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Big push into alternative assets

Date: Monday, November 26, 2007
Author: Steve Johnson, Financial Times

Institutional investors across Europe plan to pump more than 100bn (72bn) into alternative assets in the next two to four years.

But not everyone is being swept off their feet by the charms of alternative asset managers, with half of all institutions having no interest in investing in hedge funds or private equity, according to a survey by JPMorgan Asset Management.

Nevertheless, the bank's 2007 Alternative Asset Survey found that the push into a broader range of asset classes was being driven by a desire for diversification rather than an expectation of lucrative returns, with institutions expecting returns to decline from current levels.

The 280 institutions surveyed, speaking for 1,900bn of assets, expect annual returns from real estate to decline from 12.2 per cent to 8.1 per cent and returns generated by hedge funds to fall from 8.9 to 8 per cent, although private equity is forecast to be able to continue to match historic returns of 12.3 per cent a year.

In spite of this forecast slowdown, the surveyed institutions plan to invest a further 27.2bn in real estate, 17.1bn in hedge funds and 16.3bn in private equity in the next two to four years. Extrapolating for institutions not included in the survey, the real totals are likely to be much higher.

Perhaps more notable still is the enthusiasm for a "second wave" of alternative asset classes. Those surveyed plan to pump 14.5bn into infrastructure assets by 2011, almost doubling their current holdings of 15bn. Dutch, Nordic and Italian investors plan to go further still, upping their strategic allocation to infrastructure, which is forecast to produce annual returns of 10 per cent, to 4 per cent of their portfolios.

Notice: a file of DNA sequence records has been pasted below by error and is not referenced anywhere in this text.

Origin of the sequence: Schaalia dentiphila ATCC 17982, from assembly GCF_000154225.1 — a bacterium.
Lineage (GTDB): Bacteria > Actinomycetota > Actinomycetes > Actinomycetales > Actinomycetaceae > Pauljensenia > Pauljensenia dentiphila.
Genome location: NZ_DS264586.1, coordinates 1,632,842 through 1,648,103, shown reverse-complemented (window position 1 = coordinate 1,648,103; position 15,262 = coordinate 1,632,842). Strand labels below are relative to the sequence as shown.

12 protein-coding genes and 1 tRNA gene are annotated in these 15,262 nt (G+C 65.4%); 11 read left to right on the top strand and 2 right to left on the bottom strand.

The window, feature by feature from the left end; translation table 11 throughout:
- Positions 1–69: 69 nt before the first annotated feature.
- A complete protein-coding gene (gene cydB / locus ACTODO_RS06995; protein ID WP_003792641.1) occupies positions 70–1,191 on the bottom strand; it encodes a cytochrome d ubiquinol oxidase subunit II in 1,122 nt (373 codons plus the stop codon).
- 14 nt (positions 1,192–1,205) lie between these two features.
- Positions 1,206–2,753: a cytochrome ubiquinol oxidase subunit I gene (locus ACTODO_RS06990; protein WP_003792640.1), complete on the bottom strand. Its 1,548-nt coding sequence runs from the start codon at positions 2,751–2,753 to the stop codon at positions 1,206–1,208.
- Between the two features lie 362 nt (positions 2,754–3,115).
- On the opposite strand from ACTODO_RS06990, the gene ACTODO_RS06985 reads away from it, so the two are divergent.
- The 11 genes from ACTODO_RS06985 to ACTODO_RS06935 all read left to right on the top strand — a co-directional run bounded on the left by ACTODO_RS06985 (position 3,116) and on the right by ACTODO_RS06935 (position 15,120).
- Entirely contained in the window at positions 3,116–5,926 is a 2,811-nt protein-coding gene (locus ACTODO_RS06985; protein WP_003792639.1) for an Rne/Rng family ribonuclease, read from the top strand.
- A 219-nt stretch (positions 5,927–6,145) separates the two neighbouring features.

"The flows that are expected into infrastructure are enormous," said Karin Franceries, head of the client solutions team at JPMAM and co-author of the report. "It is something we see almost every day with our clients; they have a real interest in this asset class."

An even larger sum, 28.4bn, is expected to be invested in still newer alternative asset classes such as commodities, particularly popular in Italy, Belgium and the Netherlands, active currency, which almost half of UK institutions plan to invest in, shipping, timber and clean energy.

The survey also pointed to a sharp divide in institutions' perception of alternative investments. While half of the respondents have absolutely no interest in alternative assets with the exception of real estate, most of the institutions that had dipped their toes in the water as of JPMAM's previous survey in 2003 are now keen to increase their allocation.

While 63 per cent of existing hedge fund investors plan to increase their exposure, fewer than one in eight of those yet to invest have any intention of doing so, a pattern broadly repeated for other alternative asset classes.

Ms Franceries said of those who had not taken the plunge: "It's not that they don't trust the capacity of these asset classes to deliver high returns in a risk-managed way. It's more the particular aspects of investing in these asset classes, such as having access to the top managers who will achieve superior returns and the liquidity aspect. Both hedge funds and private equity are difficult to get in and out of.

"They are really convinced that these asset classes have too many issues for them to invest in them."

The survey was conducted in June and July, before the dislocation in credit markets. Simon Chinnery, client adviser in the UK institutional team, believed that this gulf would be wider still as a result.

"It wouldn't surprise me if the institutions standing on the shore said the waters are even more choppy now, but those that were already in alternative assets said they were aware of the risks and thought there would be lots of opportunities now."